Is this this corporate media trying to fix the election, the result of a comfort level with the old buddy McCain over the new Obama and his new political team, or the frantic attempt to inject drama into an election that may be one-sided already? Well, it could be the first, but the second and third are sufficient. In any case, the controversy is more often about Obama than McCain. Tuesday's was: Sure Obama is leading in the polls and he has been for weeks (the recent Gallup poll showing McCain ahead has been pretty much discredited as using a lunatic likely voter model), but why can't Obama break 50%? Much bloviating on that matter, and then the CNN poll came out Thursday: Obama 51%, McCain 44%.

Today's blather was about Obama being presumptuous and arrogant (though that same poll showed the voters aren't buying it.) And supporting that was the misquote of something Obama has often said, that the campaign is not about him, he's just the symbol of the change America wants.

Some attention is being paid to McCain going relentlessly negative--even some GOPers aren't too pleased about it. But more apropos is Mark Green's focus in his piece titled "McCain's 1968 Heroism Can't Excuse His 2008 McCarthyism" : Pundits on the talks shows say that the '08 election is all about Barack Obama: Can he pass the commander-in-chief test and avoid gaffes and reassure white voters? The burden is always put on him. But another question is whether John McCain can pass the character test. So far, he's failing.

It's time that McCain's acolytes and the mainstream media stopped assuming that his extraordinary military service nearly 40 years ago gives him immunity to questions about being President today in a different century...Start with the truth that a maverick has morphed into a McCarthy -- and that the honorable McCain of 2000 wouldn't vote for the angry McCain of 2008.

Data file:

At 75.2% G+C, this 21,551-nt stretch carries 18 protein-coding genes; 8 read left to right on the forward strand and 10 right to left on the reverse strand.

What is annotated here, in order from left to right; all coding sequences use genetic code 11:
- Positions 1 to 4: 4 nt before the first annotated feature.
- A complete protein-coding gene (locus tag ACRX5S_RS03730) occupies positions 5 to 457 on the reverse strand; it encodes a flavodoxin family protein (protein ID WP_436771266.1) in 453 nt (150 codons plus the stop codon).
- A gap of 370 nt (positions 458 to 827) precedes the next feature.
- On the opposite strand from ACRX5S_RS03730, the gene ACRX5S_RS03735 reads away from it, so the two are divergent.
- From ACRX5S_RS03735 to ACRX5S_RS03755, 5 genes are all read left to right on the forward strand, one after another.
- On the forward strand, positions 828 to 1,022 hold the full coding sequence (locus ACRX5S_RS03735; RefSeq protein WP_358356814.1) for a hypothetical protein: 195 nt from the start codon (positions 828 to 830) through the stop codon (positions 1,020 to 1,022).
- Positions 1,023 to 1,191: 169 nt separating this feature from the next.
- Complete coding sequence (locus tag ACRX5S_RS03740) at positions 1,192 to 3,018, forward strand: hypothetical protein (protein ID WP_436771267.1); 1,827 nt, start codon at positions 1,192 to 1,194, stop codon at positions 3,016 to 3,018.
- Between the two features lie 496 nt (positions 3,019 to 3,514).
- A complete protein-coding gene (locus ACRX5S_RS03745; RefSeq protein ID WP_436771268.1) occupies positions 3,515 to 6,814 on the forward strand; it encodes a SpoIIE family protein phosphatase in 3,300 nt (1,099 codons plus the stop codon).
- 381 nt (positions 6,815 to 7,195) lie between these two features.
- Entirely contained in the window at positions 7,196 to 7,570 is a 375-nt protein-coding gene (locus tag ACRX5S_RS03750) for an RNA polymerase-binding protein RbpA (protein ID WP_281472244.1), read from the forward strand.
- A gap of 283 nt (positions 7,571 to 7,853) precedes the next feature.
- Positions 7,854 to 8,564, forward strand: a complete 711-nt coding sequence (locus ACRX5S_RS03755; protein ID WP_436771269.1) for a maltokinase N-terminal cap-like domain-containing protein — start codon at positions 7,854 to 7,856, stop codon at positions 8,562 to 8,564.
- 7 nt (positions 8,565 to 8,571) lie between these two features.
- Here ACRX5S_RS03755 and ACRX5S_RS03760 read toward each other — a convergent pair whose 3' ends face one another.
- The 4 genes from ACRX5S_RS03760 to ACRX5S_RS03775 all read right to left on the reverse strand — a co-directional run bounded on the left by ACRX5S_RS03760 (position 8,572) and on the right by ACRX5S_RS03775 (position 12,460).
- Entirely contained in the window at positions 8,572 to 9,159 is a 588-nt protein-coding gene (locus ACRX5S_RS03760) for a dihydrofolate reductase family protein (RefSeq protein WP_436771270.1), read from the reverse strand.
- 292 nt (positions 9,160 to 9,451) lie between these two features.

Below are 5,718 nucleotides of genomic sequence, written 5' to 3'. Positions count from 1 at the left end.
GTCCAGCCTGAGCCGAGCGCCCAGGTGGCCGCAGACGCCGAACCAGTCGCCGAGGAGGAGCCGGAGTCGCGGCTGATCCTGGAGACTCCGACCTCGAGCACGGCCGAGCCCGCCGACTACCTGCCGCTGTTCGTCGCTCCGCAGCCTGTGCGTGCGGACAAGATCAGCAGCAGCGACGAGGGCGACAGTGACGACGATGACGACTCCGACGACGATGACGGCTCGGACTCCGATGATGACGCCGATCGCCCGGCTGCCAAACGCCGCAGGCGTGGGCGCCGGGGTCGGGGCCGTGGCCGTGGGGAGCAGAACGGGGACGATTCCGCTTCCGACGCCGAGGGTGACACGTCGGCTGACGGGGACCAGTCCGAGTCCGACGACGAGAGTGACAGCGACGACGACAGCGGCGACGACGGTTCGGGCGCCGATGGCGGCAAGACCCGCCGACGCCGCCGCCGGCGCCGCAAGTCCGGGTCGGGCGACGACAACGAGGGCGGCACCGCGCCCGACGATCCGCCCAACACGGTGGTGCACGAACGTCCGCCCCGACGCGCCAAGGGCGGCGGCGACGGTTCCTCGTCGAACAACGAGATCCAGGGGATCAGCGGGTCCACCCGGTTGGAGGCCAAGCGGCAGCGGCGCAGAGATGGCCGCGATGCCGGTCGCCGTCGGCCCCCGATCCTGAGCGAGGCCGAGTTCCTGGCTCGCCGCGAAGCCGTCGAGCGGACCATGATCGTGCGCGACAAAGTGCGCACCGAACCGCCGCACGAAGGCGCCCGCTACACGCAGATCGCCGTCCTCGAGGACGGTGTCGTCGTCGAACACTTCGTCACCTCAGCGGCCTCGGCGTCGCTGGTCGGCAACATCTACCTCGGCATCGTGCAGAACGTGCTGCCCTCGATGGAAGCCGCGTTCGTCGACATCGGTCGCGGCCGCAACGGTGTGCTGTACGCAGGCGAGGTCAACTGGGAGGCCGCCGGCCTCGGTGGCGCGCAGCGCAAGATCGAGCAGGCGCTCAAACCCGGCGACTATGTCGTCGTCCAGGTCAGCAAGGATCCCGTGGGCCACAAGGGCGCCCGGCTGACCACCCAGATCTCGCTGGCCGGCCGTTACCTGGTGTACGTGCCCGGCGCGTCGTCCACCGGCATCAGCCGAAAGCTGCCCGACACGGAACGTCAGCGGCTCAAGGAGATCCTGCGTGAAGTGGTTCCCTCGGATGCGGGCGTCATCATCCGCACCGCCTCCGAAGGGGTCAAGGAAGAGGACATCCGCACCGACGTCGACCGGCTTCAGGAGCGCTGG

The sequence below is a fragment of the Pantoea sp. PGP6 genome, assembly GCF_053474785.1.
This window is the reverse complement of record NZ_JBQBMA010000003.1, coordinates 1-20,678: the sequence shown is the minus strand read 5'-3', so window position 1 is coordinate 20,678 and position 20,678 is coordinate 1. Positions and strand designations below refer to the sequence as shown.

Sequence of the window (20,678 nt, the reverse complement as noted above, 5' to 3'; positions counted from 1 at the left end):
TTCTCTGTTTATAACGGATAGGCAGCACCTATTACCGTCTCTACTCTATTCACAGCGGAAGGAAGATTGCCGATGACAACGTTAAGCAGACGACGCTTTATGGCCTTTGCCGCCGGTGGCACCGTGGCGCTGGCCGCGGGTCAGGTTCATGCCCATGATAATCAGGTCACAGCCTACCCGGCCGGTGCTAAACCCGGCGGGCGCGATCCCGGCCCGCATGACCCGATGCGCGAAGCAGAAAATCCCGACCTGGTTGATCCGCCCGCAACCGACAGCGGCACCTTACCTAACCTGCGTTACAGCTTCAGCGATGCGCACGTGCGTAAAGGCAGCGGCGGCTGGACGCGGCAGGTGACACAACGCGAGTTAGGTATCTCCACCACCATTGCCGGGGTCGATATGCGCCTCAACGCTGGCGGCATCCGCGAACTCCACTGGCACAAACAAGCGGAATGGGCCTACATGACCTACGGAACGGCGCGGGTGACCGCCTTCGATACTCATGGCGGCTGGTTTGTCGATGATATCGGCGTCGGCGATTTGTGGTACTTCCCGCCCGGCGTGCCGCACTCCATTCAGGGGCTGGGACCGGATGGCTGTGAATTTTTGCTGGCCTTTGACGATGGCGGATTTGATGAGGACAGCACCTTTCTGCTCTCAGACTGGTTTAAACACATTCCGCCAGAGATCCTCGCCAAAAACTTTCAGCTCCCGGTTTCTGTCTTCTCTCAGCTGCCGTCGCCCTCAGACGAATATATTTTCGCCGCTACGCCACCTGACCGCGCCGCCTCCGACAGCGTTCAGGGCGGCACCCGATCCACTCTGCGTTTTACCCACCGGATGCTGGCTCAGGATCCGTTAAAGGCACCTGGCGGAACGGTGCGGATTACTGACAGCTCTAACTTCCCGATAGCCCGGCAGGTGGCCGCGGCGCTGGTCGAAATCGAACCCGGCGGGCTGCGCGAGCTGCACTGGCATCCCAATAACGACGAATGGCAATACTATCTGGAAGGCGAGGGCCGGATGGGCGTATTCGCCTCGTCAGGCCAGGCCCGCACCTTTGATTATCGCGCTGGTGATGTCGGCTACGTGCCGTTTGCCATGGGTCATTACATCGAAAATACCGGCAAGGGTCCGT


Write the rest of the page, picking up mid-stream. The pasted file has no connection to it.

Or wasn't eight years of a Liar-in-Chief enough?

Tuesday, July 29, 2008

Move On for Obama

Veep Creep

Veep news keeps creeping closer. The Washington Post seems to feel Tim Kaine is near the top of Obama's list, if not already selected. Unless the vetters know something I don't, I still like Kathleen Sibelius over Kaine. All his positives plus a proven ability to work with Republicans and Independents, which Kaine apparently doesn't have so much. A bit more experience as a governor, too. Only negative I see: he might help in Virginia, whereas she may not be able to help much in Kansas. But I still like her: she says change, they look good together, she'll help with women independents and Republican women as well as women Democrats. And just as the B. Clinton-Gore ticket was two young guys from the South, Obama-Sebelius is two fresh faces from the Midwest. Look West, Democrats. I have my doubts that Kaine would make the difference in Virginia anyway.

People are arguing whether McCain really needs Romney, or Romney will kill his chances, but the talk definitely is Romney.

Sunday, July 27, 2008

Obama speaking, at least in the imagination of
a pre-schooler. See story below.
Posted by Picasa
The Trip (with Updates)

The substantive evaluations of Obama's overseas week, such as they are, are starting to come in. Frank Rich writes about "How Obama Became Acting President" in the Sunday NY Times. (I've posted some excerpts at Dreaming Up Daily.) Mark Green writes of the week as 7 Days That Ended A War and a Candidacy, meaning McBush's.

So far the polls show a modest bounce, but since their tracking poll showed more movement for Obama late in the week, Gallup expects more to show up next week. Obama now has a 7 point lead in that poll, matching his largest margin. Update: Later Sunday, Gallup announced Obama's lead was 9 points, his largest. Obama is at 49 (just shy of the magic 50%) with McCain at 40 (also an important number--below 40 is trouble.) A week ago it was 45-42. Which makes the week's bounce from 6 to 9 points in the polls so far. Another new poll puts Obama over 50% (51%) and McCain below 40% (39%.)These polls don't mean a lot separately or for very long, but they're not meaningless either. If a candidate is over 50% and the opponent under 40% for very long, pros consider this a tipping point indicator.